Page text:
A Bridgeport man was arrested after being accused of repeatedly beating his son.
Police said it's not the first time Errol Johnson has done it.
They said they started building the case last year. A school security guard noticed that the boy had welts on his head.
According to investigators, that's when the boy lifted his shirt and revealed even more scars.
The arrest warrant painted a disturbing picture of how Johnson, 31, beat his 9-year-old son with a television cord. He left 30 scars on his back, upper arms and chest.
"The suspect made Victim #1 stand against the wall and tied the victim's hands with a scarf and placed a shirt over the victim's face," the warrant said. "The suspect told the victim not to move or it will get worse."
"It's something that no child should ever go through, a child needs to be loved," said Raymond Santiago of Bridgeport.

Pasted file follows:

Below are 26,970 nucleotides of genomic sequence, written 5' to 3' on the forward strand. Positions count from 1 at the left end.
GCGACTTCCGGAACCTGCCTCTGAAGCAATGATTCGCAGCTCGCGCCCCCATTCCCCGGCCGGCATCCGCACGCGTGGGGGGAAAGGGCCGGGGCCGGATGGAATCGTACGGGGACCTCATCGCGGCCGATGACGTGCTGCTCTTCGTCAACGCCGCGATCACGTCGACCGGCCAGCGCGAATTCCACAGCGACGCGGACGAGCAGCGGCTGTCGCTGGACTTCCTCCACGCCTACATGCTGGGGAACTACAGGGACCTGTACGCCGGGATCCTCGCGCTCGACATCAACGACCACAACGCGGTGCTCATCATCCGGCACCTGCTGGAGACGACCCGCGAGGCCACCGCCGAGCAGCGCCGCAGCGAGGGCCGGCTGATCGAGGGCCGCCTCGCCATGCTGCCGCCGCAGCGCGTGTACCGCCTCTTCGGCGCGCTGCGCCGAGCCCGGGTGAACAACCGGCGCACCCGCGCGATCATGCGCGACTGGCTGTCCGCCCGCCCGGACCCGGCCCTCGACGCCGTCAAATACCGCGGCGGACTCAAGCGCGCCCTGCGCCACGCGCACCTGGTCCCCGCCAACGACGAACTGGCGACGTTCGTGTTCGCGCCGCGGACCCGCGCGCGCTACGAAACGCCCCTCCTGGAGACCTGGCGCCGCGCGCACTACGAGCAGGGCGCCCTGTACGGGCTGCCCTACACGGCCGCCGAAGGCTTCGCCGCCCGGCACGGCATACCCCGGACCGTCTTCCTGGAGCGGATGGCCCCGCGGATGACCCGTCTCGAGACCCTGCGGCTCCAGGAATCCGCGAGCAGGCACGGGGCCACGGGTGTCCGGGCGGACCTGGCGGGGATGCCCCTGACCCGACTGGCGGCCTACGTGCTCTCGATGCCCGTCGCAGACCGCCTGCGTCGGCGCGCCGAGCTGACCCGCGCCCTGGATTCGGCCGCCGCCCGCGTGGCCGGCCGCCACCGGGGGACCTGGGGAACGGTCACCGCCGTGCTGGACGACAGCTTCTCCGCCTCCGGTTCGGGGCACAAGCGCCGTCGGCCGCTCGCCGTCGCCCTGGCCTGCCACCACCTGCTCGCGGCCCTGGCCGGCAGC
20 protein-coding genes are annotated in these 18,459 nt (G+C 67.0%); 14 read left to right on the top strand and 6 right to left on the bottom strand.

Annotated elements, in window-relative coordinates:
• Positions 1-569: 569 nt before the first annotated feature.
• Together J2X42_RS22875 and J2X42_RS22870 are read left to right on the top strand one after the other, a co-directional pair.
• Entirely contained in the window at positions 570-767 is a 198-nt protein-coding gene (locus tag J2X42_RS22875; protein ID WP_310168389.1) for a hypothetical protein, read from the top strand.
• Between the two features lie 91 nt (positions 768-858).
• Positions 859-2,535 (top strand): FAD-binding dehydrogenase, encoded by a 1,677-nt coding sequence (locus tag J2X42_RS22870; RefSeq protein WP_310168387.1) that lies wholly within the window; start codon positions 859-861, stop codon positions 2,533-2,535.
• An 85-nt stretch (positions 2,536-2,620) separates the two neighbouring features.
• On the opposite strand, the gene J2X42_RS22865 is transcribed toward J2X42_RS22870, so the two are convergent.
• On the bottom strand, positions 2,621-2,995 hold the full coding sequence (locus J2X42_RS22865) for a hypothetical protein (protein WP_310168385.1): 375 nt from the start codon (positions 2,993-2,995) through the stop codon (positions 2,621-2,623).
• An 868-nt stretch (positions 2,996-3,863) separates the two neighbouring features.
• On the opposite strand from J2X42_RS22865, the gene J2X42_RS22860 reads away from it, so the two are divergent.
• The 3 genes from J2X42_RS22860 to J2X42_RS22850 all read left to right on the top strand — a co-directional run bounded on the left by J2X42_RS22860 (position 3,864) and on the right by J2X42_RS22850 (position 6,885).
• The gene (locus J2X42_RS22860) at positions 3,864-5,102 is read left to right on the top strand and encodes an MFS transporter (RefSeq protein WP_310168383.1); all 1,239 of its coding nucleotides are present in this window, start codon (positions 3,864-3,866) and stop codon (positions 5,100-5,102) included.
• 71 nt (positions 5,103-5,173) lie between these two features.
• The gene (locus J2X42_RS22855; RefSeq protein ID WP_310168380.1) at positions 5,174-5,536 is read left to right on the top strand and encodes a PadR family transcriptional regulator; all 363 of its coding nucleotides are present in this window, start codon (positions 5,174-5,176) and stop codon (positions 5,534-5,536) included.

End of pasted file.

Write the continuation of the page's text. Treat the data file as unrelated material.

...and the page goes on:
The warrant said the boy told police that he started praying to God that his father would stop.
"Victim #1 stated the suspect then hit him six times and stopped because 'God told him not to beat me that long,'" it said. "Victim #1 stated the beating caused 'slices on his back that bleed and then turned black.'"
Wednesday, a U.S. marshal's fugitive task force picked up Johnson at the P. T. Barnum apartments.
The boy told police that his father would hit him for not listening in school or at home.
Police said they arrested Johnson back in 2012 and charged him with misdemeanor assault.
Back then, Johnson told them one of his children was not behaving in school or at home and he was trying to discipline him. He was put on probation.
Last month, the boy's mother told police she was unaware of the most recent abuse. She claimed the boy never told her.
"That's impossible, because if they live under the same household, the same roof, how are you not going to notice your child being abused, beaten [and] seeing welts?" asked Santiago. "I wouldn't be able to live with myself."
A judge issued protective orders against Johnson.
He's being held on a $75,000 bond and is due back in court next month.
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